Frances, June 18, 2019

I’ve found employment nothing but a minefield of misunderstandings and complete unwillingness to actually accept and support employees, like me, with a mental illness.

I saw a lot of employers posting about Mental Health Awareness Week. It is absolutely crucial we start conversations about the realities of mental illness and it’s great that it’s happening, but I wish some employers would stop kidding themselves.

I’ve worked all my adult life, before, during and since my diagnosis and treatment. I was diagnosed with moderately severe depression and anxiety and bulimia in 2007. I've had CBT (cognitive behavioural therapy), and am currently seeing a private therapist weekly. I never got so much as a displeased look… until I disclosed my mental health problem.

I have disclosed twice in corporate environments. Both times my employment became a cycle of letters requesting meetings asking why I was sick? Why did I get the flu so easily? My situation isn’t new. Since sharing my story, I’ve encountered many separate accounts detailing variations on my own experience. 

I’ve found employment nothing but a minefield of misunderstandings and complete unwillingness, (despite the initial platitudes), to actually accept and support employees with a mental illness. And now suddenly all these employers are declaring their “awareness” on every social media platform available to them; welcoming us into the workplace. As if they’ve always been there and I’m just too afraid to ask. Not that I can speak for anyone else, but there’s a reason I’ve become reticent, and it’s not fear of judgement; it’s experience of it.

It isn’t just about talking. Support is an ever-evolving process; the process of accepting who we are, without judgement and acting accordingly - and that isn’t limited to what your own idea of “equality” dictates. “Awareness” is something you can get from our application form. In my experience, this is where it gets uncomfortable for employers. They have all these policies for “work/life balance,” and still create an environment so pressured it becomes impossible to complete your workload without working through lunch. Let on that you’re struggling, by all means, but prepare to be asked the question: “is this a legitimate concern or is it just a symptom of your condition?” That’s a quote from an ex employer. The only conclusion I could draw from it at the time was “you have anxiety, so your concerns aren’t real.” This, in turn, caused more anxiety. I can’t think why.

Here’s another one:

“I know promoting mental health is your thing but be careful who you share your story with because some people might not understand." 

This nugget of wisdom was imparted to me by a manager in a work setting with, I think overall, good - if fatally misguided - intentions. Implicit in their words was a very serious underlying problem: acceptance of potential discrimination as part of the infrastructure of the place of employment without open acknowledgement of its injustice.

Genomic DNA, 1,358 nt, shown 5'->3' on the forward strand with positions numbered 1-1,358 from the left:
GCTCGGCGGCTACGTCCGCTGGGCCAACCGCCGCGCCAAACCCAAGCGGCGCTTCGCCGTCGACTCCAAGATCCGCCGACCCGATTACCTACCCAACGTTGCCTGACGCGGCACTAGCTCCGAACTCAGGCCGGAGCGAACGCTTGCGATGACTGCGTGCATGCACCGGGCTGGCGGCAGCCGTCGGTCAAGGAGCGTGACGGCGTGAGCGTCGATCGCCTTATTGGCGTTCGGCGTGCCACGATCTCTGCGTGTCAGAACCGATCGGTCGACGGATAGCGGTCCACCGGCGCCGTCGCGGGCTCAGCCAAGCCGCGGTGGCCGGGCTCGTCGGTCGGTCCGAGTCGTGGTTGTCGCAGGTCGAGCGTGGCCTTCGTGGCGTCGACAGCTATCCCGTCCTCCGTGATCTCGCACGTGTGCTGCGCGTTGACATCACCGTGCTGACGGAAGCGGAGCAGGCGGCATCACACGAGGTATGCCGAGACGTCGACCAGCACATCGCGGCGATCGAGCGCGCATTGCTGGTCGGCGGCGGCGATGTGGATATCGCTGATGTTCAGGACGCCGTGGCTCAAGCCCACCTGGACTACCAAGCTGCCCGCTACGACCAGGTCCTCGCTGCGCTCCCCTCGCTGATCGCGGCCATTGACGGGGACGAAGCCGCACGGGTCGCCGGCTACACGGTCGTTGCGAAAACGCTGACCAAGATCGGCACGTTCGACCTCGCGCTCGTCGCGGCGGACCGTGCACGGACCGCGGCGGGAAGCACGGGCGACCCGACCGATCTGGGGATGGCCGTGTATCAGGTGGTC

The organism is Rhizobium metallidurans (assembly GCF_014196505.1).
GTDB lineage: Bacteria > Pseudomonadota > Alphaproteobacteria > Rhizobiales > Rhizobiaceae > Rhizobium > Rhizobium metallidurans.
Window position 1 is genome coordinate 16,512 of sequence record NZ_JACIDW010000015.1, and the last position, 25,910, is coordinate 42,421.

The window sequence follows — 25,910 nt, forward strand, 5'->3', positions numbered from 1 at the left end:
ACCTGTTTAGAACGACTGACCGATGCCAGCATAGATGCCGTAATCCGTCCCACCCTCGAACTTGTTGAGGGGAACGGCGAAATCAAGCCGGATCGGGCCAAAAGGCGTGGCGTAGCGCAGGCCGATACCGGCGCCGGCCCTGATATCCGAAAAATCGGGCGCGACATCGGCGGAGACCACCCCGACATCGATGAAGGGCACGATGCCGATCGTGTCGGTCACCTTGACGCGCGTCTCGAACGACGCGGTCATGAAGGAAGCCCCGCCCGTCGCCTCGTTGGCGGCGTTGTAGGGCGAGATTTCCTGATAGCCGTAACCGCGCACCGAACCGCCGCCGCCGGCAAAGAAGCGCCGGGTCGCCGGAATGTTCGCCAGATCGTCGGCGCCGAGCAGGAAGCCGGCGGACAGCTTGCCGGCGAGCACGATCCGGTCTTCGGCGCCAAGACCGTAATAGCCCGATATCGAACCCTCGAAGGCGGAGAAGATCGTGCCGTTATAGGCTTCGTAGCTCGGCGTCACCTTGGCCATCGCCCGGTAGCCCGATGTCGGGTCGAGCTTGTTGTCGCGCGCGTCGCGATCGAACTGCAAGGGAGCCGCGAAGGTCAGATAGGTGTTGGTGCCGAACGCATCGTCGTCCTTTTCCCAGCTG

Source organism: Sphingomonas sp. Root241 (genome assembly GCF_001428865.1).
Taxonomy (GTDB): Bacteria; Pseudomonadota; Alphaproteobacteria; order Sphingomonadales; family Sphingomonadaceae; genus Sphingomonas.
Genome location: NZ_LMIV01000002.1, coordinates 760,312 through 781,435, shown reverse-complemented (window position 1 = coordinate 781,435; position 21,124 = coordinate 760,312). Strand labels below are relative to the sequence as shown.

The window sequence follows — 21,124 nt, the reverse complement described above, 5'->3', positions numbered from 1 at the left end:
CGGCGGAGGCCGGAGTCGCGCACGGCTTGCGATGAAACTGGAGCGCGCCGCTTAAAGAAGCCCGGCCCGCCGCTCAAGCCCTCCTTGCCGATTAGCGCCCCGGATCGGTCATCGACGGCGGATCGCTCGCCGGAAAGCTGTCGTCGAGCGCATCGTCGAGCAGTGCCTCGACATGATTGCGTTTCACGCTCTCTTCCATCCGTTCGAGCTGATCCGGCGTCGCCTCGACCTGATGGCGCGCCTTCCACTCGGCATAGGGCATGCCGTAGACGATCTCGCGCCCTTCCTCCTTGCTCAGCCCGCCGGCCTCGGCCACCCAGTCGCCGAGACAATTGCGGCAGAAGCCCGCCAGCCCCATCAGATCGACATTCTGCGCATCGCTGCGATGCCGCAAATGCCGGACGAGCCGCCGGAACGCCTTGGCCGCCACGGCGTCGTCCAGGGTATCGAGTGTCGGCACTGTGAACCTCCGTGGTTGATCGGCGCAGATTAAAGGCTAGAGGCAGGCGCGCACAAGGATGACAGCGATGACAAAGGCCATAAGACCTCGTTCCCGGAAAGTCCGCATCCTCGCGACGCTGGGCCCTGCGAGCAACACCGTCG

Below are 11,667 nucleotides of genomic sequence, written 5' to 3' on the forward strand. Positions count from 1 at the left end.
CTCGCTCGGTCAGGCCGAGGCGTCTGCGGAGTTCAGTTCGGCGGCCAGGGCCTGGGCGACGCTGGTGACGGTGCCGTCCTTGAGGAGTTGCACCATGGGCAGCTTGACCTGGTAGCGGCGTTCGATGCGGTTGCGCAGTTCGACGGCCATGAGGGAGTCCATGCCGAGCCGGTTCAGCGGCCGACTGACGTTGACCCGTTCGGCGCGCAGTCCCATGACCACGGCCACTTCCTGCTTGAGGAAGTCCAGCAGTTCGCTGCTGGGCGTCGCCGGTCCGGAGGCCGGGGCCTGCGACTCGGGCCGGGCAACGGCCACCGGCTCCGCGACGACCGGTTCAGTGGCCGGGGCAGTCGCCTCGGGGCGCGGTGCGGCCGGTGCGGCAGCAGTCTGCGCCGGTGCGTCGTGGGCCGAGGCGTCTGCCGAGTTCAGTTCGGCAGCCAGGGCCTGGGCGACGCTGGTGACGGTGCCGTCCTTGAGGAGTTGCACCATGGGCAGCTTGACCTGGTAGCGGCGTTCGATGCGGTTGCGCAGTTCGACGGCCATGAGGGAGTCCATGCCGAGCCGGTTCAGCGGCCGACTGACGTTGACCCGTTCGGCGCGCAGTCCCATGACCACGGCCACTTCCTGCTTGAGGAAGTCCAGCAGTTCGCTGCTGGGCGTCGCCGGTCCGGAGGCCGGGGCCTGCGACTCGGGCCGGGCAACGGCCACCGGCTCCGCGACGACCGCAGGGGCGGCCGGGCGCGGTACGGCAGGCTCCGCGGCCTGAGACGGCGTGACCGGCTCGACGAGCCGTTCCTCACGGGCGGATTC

As I re-read this passage, I’m a bit indignant. Just try replacing “mental health” with any other condition and see how that sentence comes out:

“I know dyslexia is your thing but could you just try not to struggle with words in front of people?”
“I know autism is your thing but…”
“I know cancer is your thing but…”

I have remembered that sentence - that sentence and many others from people with more "professional" power than myself, who "can't understand why a counsellor would advise" this that or the other; who ask of my occupational health record: "is it really relevant to the case?" having not read it before calling me into a meeting to discuss whether to take punitive action over a flu virus: - (In this instance, it was particularly relevant as I was a recovering bulimic at the time with a compromised immune system).

I’ve been asked, (by a manager), "how does your boyfriend deal with this?"

1. It's not relevant 
2. Why am I something to be “dealt with?” I’m not a slug that turned up in your bathroom!

The answer, (not that I am obliged to share it), is unabashedly - "he makes me a cup of tea and we get on with it."  Their surprise at my answer denotes another significant lack of understanding and/or willingness to accept that what is being said is normal. There’s that word again: Accept. 

Allowing me the luxury of disclosure is not acceptance. Acceptance is not saying "it's OK if you leave early for a counselling appointment." That is a reasonable adjustment. Reasonable adjustment is the law. You're not doing us a favour by observing our human right to exist and be ill. 

Acceptance is going beyond the law and taking us out of the box we ticked. It's remembering we are human - more so than your average - and yes being uber-human is frightening because it magnifies the onlooker's vulnerability. We get it's scary to look at us being scared.

We cannot change the condition. Fact. So it's on you. You've posted your posts, you've tweeted your tweets. Congratulations. You're aware.

Now what are you going to do with it?

Share your story

Too many people are made to feel ashamed. By sharing your story, you can help spread knowledge and perspective about mental illness that could change the way people think about it.